What Is a Brisket?

Have you ever wondered to yourself "just what is a brisket? You've probably eaten brisket countless times, knowing it was beef...or maybe not...and never really thought about where it came from.

The Whole Beef Brisket

Whole untrimmed briskets, packaged in clear shrink-wrap plastic, are also known as "packer cut briskets". Weight can range from 8 pounds up to 16 pounds or more. There are two of these on each steer, right and left. Some barbecue cooks firmly believe that the left side brisket muscles don't work as hard and provide more tender eating. All I can say about that is, whatever works for you.




Brisket Parts

The whole brisket includes two muscles, the flat and the point, and a layer of fat on one side, often referred to as the fat cap. There's also a band of internal fat running between the flat and point.

The flat runs along one side of the brisket, opposite the fat cap, and like the name suggests is a flat sheet of muscle. The point, also known as the deckle, sits on the flat, on the big end of the brisket. It is separated from the flat by an internal band of fat. The fat cap covers the point and the portion of the flat not under the point.

The fat cap plays an important role in cooking briskets, providing protection to the meat from high temperatures, and basting the meat with flavorful juices as it melts away. Out of the bag, the fat cap can be up to 1 inch thick in places. It's usually trimmed down to around 1/4 inch thick before cooking commences.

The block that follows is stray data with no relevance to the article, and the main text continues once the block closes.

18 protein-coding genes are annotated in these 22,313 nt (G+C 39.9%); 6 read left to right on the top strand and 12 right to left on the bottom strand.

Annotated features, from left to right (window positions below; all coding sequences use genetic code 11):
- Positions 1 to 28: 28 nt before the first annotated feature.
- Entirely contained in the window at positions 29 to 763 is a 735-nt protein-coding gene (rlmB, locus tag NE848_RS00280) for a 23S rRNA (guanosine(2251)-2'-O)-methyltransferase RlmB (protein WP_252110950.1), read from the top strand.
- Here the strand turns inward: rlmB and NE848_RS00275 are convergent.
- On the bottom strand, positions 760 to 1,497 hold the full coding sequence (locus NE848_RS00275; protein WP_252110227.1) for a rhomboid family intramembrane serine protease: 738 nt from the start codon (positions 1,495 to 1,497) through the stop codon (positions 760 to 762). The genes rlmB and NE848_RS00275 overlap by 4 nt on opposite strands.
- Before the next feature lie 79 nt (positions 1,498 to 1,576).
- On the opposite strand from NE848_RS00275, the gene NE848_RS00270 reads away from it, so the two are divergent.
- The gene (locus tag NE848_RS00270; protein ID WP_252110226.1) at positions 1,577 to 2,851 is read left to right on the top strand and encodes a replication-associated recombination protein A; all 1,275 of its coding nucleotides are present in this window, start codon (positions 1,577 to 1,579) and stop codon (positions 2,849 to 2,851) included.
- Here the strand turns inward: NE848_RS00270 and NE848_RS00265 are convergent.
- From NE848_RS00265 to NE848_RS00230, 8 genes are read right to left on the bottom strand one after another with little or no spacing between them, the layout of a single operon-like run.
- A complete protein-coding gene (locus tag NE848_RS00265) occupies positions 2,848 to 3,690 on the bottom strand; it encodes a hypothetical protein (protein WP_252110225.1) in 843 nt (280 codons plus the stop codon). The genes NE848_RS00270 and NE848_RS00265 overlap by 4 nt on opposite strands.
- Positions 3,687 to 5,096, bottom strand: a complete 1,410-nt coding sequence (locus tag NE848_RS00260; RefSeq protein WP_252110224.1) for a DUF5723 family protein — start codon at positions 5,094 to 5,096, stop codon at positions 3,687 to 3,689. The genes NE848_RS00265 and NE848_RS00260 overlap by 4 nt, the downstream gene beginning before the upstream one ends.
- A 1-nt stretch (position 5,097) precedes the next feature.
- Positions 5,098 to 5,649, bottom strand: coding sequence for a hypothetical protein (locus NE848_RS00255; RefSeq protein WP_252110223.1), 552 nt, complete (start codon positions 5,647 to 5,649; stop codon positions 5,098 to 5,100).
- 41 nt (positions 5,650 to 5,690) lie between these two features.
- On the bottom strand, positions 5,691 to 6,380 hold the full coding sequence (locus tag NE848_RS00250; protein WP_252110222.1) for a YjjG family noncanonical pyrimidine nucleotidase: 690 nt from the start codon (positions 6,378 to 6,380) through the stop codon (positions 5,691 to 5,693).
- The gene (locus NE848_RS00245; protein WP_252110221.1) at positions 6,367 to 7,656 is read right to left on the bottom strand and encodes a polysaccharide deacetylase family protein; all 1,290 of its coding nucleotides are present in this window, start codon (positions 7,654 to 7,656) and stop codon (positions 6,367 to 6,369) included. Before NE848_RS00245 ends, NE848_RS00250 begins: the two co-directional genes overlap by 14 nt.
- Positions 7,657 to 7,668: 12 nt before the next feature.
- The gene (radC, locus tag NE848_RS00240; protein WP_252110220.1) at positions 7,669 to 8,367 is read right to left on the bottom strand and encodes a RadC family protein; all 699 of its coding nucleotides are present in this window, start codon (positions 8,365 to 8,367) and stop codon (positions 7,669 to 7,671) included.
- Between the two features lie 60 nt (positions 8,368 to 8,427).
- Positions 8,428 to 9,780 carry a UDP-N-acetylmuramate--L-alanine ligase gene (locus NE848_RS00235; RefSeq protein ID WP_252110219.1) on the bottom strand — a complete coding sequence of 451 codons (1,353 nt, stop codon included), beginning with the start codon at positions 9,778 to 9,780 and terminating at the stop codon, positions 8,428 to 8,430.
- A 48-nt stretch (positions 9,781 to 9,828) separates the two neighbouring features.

Another part of the brisket, hidden to the eye, is the connective tissues, which can be a problem or a benefit depending on how your brisket is cooked. In brisket served when cooked to medium or less, the connective tissue remains intact, and the meat is tough. Cooked to 185 degrees or higher, the connective tissues soften and gelatinize, releasing flavor and leaving the brisket tender.




Brisket Characteristics

Of the two muscles, the point us the most tender and juicy, but also the fattiest. Some cooks remove the point when the flat is done and use it to make additional "burnt ends". I prefer to eat it in its tender, fat-laden and flavorful condition.

The meat has a grain to it, with the fibers running in specific directions in relation to the orientation of the brisket. The grains of the flat and point run in different directions, which means the two muscles need to be separated before the brisket is cut.

So what is a brisket to me? After the cooking, it's about 6 pounds of pure, smoky perfection!

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